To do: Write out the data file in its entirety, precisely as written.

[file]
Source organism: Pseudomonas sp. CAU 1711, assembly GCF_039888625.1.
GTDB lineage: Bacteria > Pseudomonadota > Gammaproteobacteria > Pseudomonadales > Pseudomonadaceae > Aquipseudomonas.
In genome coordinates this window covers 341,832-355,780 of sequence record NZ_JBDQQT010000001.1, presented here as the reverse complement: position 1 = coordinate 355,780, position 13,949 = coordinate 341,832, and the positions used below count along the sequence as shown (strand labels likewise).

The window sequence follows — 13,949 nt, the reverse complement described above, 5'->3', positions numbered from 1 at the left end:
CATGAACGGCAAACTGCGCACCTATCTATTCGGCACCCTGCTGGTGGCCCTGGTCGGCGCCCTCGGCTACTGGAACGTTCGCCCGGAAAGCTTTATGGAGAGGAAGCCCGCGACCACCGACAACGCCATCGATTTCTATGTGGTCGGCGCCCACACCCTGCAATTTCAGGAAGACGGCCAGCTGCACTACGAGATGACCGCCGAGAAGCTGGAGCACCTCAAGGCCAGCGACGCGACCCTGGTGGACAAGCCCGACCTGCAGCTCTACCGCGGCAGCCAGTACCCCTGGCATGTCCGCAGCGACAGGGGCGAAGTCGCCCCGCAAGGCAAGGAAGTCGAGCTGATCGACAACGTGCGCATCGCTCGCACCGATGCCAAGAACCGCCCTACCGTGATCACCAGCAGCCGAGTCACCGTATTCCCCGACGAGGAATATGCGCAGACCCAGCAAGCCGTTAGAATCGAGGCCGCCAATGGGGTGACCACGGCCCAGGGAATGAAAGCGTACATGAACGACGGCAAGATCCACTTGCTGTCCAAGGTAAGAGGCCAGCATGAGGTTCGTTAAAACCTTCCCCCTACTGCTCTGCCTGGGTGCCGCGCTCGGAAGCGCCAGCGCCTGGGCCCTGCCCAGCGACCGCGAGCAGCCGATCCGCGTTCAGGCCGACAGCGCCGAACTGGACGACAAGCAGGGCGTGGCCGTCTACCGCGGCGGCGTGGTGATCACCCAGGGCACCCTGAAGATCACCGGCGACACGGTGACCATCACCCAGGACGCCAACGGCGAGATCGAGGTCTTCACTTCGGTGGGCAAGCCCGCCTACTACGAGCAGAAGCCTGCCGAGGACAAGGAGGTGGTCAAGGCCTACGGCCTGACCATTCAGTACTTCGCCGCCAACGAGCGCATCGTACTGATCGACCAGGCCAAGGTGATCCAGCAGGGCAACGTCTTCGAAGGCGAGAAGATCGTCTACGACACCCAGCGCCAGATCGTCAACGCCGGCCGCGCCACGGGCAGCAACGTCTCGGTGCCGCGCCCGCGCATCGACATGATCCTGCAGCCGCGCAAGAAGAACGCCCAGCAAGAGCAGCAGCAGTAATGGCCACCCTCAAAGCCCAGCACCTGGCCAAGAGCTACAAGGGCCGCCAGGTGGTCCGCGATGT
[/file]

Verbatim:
Source organism: Pseudomonas sp. CAU 1711, assembly GCF_039888625.1.
GTDB lineage: Bacteria > Pseudomonadota > Gammaproteobacteria > Pseudomonadales > Pseudomonadaceae > Aquipseudomonas.
In genome coordinates this window covers 341,832-355,780 of sequence record NZ_JBDQQT010000001.1, presented here as the reverse complement: position 1 = coordinate 355,780, position 13,949 = coordinate 341,832, and the positions used below count along the sequence as shown (strand labels likewise).

The window sequence follows — 13,949 nt, the reverse complement described above, 5'->3', positions numbered from 1 at the left end:
CATGAACGGCAAACTGCGCACCTATCTATTCGGCACCCTGCTGGTGGCCCTGGTCGGCGCCCTCGGCTACTGGAACGTTCGCCCGGAAAGCTTTATGGAGAGGAAGCCCGCGACCACCGACAACGCCATCGATTTCTATGTGGTCGGCGCCCACACCCTGCAATTTCAGGAAGACGGCCAGCTGCACTACGAGATGACCGCCGAGAAGCTGGAGCACCTCAAGGCCAGCGACGCGACCCTGGTGGACAAGCCCGACCTGCAGCTCTACCGCGGCAGCCAGTACCCCTGGCATGTCCGCAGCGACAGGGGCGAAGTCGCCCCGCAAGGCAAGGAAGTCGAGCTGATCGACAACGTGCGCATCGCTCGCACCGATGCCAAGAACCGCCCTACCGTGATCACCAGCAGCCGAGTCACCGTATTCCCCGACGAGGAATATGCGCAGACCCAGCAAGCCGTTAGAATCGAGGCCGCCAATGGGGTGACCACGGCCCAGGGAATGAAAGCGTACATGAACGACGGCAAGATCCACTTGCTGTCCAAGGTAAGAGGCCAGCATGAGGTTCGTTAAAACCTTCCCCCTACTGCTCTGCCTGGGTGCCGCGCTCGGAAGCGCCAGCGCCTGGGCCCTGCCCAGCGACCGCGAGCAGCCGATCCGCGTTCAGGCCGACAGCGCCGAACTGGACGACAAGCAGGGCGTGGCCGTCTACCGCGGCGGCGTGGTGATCACCCAGGGCACCCTGAAGATCACCGGCGACACGGTGACCATCACCCAGGACGCCAACGGCGAGATCGAGGTCTTCACTTCGGTGGGCAAGCCCGCCTACTACGAGCAGAAGCCTGCCGAGGACAAGGAGGTGGTCAAGGCCTACGGCCTGACCATTCAGTACTTCGCCGCCAACGAGCGCATCGTACTGATCGACCAGGCCAAGGTGATCCAGCAGGGCAACGTCTTCGAAGGCGAGAAGATCGTCTACGACACCCAGCGCCAGATCGTCAACGCCGGCCGCGCCACGGGCAGCAACGTCTCGGTGCCGCGCCCGCGCATCGACATGATCCTGCAGCCGCGCAAGAAGAACGCCCAGCAAGAGCAGCAGCAGTAATGGCCACCCTCAAAGCCCAGCACCTGGCCAAGAGCTACAAGGGCCGCCAGGTGGTCCGCGATGT